The White House release also included a statement from Kelly: “The idea I ever called the President an idiot is not true. As I stated back in May and still firmly stand behind: ‘I spend more time with the President than anyone else, and we have an incredibly candid and strong relationship. He always knows where I stand, and he and I both know this story is total BS.  I’m committed to the President, his agenda, and our country. This is another pathetic attempt to smear people close to President Trump and distract from the administration’s many successes.'”

The statement he quoted was issued in reaction to an April story in which NBC News reported Kelly said about Trump in a meeting, “He doesn’t even understand what DACA is. He’s an idiot.”

In a separate statement, Mattis said, “The contemptuous words about the President attributed to me in Woodward’s book were never uttered by me or in my presence. While I generally enjoy reading fiction, this is a uniquely Washington brand of literature, and his anonymous sources do not lend credibility.”

He noted that “while responsible policy making in the real world is inherently messy, it is also essential that we challenge every assumption to find the best option. I embrace such debate and the open competition of ideas.”

“In serving in this administration, the idea that I would show contempt for the elected Commander-in-Chief president Trump, or tolerate disrespect to the office of the President from within out Department of Defense, is a product of someone’s rich imagination,” Mattis added.

Woodward writes that Trump attorney John Dowd and Jay Sekulow met with special counsel Robert Mueller and his deputy in March after an unsuccessful practice session in which Trump allegedly gave Dowd contradictions and lies and eventually lost his cool. “I’m not going to sit there and let him look like an idiot,” Dowd allegedly told Mueller. “And you publish that transcript, because everything leaks in Washington, and the guys overseas are going to say, ‘I told you he was an idiot. I told you he was a goddamn dumbbell. What are we dealing with this idiot for?’”

Dowd later reportedly told Trump, “Don’t testify. It’s either that or an orange jumpsuit.” He resigned shortly afterward.

Dowd and Sekulow denied that the president was run through a mock special counsel interview. “Further, I did not refer to the President as a ‘liar’ and did not say that he was likely to end up in an ‘orange jump suit,'” Dowd said.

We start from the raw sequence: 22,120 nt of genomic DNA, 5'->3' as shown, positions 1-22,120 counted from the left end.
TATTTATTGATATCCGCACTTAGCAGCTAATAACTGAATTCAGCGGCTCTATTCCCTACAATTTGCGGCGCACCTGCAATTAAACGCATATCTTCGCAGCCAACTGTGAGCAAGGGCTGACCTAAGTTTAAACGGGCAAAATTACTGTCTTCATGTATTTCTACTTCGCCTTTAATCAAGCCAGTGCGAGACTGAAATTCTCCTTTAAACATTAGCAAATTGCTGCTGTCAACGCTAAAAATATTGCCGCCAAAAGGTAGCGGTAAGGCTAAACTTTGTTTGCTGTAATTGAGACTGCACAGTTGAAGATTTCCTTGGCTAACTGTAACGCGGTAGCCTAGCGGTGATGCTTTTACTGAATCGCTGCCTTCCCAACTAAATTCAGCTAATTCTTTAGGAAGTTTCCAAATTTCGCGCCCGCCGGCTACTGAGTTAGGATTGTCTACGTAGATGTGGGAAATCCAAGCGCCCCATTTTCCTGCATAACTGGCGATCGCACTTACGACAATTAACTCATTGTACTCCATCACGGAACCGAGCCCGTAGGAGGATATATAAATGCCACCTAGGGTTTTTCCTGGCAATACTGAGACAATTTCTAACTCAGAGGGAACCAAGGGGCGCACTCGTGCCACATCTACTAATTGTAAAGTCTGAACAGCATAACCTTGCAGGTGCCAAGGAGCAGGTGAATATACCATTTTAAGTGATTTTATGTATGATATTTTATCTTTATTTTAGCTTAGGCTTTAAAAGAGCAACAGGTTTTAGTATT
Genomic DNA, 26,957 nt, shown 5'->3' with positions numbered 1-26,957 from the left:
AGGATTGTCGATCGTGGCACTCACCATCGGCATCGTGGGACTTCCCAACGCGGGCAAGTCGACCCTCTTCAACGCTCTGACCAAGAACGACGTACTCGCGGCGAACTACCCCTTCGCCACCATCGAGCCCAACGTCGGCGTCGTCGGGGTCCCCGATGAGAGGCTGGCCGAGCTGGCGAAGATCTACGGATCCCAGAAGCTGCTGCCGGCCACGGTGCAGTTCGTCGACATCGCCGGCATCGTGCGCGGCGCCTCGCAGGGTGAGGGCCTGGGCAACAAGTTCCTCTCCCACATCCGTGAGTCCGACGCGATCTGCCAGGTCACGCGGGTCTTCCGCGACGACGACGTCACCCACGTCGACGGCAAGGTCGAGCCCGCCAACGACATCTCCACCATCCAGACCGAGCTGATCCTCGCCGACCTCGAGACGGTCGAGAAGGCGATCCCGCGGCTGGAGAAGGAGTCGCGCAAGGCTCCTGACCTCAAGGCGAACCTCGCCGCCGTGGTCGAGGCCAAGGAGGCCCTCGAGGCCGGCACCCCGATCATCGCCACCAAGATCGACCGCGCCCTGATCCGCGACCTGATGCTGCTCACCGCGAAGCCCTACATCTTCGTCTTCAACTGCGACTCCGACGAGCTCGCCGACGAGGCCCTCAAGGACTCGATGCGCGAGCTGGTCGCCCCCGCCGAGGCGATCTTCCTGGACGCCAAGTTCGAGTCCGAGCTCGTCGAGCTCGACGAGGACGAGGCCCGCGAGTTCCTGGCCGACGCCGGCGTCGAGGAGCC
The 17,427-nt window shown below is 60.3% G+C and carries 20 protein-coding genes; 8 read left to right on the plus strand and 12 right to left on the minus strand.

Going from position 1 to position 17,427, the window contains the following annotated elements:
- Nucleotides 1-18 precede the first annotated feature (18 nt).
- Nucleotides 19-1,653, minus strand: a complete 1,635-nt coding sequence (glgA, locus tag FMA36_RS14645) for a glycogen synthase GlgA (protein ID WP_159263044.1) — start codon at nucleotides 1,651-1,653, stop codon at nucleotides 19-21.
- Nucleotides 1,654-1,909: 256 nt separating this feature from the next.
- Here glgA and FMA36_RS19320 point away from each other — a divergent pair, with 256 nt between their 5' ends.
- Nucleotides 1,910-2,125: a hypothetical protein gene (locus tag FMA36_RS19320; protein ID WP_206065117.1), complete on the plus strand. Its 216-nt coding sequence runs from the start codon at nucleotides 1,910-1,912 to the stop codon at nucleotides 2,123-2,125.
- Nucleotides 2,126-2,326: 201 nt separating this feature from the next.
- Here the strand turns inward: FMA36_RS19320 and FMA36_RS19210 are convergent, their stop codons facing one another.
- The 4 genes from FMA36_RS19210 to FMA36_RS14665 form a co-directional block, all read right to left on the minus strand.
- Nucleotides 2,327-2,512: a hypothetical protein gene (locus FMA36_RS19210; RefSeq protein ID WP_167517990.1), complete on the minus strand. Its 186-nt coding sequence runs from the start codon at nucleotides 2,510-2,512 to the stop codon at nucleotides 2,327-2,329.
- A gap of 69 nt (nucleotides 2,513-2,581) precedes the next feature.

Woodward will first discuss his book on CBS Sunday Morning this coming weekend. He said in a statement today, “I stand by my reporting.”

Bush-era White House press secretary Ari Fleischer tweeted today, “I’ve been on the receiving end of a Bob Woodward book. There were quotes in it I didn’t like. But never once – never – did I think Woodward made it up. Anonymous sources have looser lips and may take liberties. But Woodward always plays is straight. Someone told it to him.”

Woodward is known for always taping his interviews, and the Post released a recording today of Trump saying he wanted to participate in the book; Woodward said the book was long finished and that multiple attempts to talk with Trump while researching and writing the book were rebuffed.

Trump told Woodward that Kellyanne Conway never told him about the interview request. “I would’ve loved to have spoken to you. You know I’m very open to you. I think you’ve always been fair. We’ll see what happens,” the president said.

After Woodward told Trump the book would be “a tough look at the world and your administration and you,” Trump replied, “I assume that means it’s going to be a negative book. But you know, I’m some — I’m sort of 50 percent used to that. That’s all right. Some are good and some are bad. Sounds like this is going to be a bad one.”

“Everything is going to be factual,” Woodward told Trump. “And it is not a good thing for my business, if I may say this to you, Mr. President, to the presidency, or to the country, to not have real, full exchanges on these. And I broke my spear on it trying to get to you.”